Adam’s condition is serious, and doctors are unable to promise that he will pull through. “His case is pretty severe. We just take it day by day,” Felicia said, fully understanding that she may lose her husband. “I try not to dwell on that. What would I do? The hardest part [of all this] is waiting and not knowing,” she added.
“I want to tell him that I love him and that he’s strong and that he’s gonna pull out of this.”
The family has set up a GoFundMe page to help cover their medical bills. Adam runs a popcorn-making business and does not have health insurance. The family explained more on their fundraising page:
“Unfortunately, since we are self-employed, we do not have health insurance. We are a little over a week into this and are already receiving medical bills. Adam is the one who runs the business and since making kettle corn requires a lot of strength to stir the hot, sticky, sweet popcorn, I am not able to do the work. I usually homeschool our three children and help him where I can. Our business is also very seasonal and dependent on the weather. This wet and very cold winter makes things much harder.”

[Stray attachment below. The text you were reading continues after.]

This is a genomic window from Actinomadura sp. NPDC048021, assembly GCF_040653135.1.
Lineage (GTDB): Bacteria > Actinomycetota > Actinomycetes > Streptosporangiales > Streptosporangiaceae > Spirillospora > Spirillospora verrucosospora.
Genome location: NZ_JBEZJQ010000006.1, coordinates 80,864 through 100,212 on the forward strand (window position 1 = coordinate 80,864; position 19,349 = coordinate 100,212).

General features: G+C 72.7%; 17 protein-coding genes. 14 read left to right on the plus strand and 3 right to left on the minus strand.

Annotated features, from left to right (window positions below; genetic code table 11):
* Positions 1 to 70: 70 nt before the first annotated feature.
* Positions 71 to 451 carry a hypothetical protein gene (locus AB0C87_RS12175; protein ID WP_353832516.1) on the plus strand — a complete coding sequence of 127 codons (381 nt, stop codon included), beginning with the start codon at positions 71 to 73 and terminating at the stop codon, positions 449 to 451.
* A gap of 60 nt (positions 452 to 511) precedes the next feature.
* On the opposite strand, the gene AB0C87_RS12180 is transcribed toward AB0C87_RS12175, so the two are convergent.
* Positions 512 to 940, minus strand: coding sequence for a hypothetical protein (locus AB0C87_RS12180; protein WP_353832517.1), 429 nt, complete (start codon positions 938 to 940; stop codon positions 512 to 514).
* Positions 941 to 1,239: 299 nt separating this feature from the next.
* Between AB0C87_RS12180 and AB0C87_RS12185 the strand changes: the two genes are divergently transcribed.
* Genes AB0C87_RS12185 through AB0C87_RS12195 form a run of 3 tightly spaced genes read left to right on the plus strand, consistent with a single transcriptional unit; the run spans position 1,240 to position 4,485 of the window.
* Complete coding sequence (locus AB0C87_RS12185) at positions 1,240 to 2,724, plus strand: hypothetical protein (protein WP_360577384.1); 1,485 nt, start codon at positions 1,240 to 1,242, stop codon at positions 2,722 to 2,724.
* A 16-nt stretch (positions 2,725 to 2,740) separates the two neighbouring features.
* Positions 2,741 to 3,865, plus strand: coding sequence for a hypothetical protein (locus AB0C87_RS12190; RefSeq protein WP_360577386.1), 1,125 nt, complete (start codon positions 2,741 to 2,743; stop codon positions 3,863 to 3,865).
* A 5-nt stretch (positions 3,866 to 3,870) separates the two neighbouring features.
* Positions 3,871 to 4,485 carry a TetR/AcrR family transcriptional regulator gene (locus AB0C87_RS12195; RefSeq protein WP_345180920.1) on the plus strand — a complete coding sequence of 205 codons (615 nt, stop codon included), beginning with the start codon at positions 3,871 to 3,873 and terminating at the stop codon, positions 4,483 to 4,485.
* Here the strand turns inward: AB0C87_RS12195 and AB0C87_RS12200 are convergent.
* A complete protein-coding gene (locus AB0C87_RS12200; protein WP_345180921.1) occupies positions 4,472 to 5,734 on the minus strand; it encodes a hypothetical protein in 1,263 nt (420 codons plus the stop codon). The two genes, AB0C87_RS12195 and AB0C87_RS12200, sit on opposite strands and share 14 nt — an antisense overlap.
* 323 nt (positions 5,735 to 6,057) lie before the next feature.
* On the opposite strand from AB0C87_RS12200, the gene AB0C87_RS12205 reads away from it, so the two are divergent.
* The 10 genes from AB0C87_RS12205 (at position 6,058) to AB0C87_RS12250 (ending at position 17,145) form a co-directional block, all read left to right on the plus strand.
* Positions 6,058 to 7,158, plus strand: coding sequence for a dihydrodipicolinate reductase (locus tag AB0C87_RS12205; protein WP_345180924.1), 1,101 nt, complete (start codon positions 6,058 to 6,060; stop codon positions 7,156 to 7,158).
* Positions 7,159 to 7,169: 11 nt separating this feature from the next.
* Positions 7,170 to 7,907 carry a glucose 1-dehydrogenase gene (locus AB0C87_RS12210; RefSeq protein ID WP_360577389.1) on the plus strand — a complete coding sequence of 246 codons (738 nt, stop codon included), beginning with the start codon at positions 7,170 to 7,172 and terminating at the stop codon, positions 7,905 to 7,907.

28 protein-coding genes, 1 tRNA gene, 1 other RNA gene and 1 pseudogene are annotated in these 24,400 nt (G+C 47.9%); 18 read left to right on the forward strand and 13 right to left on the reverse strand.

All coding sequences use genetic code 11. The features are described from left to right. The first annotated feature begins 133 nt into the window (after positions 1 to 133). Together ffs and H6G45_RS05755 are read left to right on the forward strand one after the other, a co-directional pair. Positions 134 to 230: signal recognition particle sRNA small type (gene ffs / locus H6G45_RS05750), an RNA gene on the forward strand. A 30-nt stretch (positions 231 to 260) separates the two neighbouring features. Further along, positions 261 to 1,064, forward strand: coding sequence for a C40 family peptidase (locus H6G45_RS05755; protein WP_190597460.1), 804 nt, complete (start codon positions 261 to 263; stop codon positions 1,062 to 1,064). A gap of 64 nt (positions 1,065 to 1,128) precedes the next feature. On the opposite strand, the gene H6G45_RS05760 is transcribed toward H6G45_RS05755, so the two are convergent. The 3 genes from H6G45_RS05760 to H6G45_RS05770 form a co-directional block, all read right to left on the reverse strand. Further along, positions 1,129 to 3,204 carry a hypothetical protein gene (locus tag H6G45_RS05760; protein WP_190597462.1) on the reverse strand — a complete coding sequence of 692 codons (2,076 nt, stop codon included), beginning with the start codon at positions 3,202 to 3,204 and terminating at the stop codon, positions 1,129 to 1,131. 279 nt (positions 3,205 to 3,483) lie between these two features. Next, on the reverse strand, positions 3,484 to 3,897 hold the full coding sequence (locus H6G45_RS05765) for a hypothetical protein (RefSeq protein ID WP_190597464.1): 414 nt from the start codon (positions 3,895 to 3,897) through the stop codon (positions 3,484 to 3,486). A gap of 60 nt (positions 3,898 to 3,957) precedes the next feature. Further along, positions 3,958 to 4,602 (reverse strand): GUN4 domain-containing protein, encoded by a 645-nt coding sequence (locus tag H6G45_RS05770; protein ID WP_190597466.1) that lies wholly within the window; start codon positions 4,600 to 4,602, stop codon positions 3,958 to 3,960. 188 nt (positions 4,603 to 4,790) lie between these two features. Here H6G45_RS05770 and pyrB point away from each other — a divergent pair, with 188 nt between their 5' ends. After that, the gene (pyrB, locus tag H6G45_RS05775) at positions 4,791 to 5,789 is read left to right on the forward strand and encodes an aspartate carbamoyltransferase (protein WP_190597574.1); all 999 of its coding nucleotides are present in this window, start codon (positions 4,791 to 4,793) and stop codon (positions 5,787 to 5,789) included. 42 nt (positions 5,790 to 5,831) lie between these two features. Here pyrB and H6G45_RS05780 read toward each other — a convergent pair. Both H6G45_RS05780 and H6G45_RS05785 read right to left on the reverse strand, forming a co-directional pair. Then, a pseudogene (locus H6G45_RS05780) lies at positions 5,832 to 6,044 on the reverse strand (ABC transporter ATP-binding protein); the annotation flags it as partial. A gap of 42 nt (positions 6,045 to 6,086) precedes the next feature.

The financial burden is going to be massive as a result of the sky-high medical bills. Adam has had to be put on an ECMO machine to help his lungs continue to function — it is extremely expensive.
“Adam is still hanging out stable. I found out last night that a guess at how much this will cost is 100,000.00 for 3 days on the ECMO machine. We are on day 12. All donations are very much appreciated! I have bee so thankful for all the amazing support. Thank you!” Felicia wrote on GoFundMe.
Currently, the page has raised almost $19,000.
“We are really overwhelmed by the support we’ve been getting. It’s awesome,” Felicia said in a video update posted to their campaign page.
“They just did a bronchoscopy. They got a pretty good chunk of blood clot that was down there. He’s doing well after that. [The doctor] said everything looked great from it. Hopefully he will improve. Thank you so much.”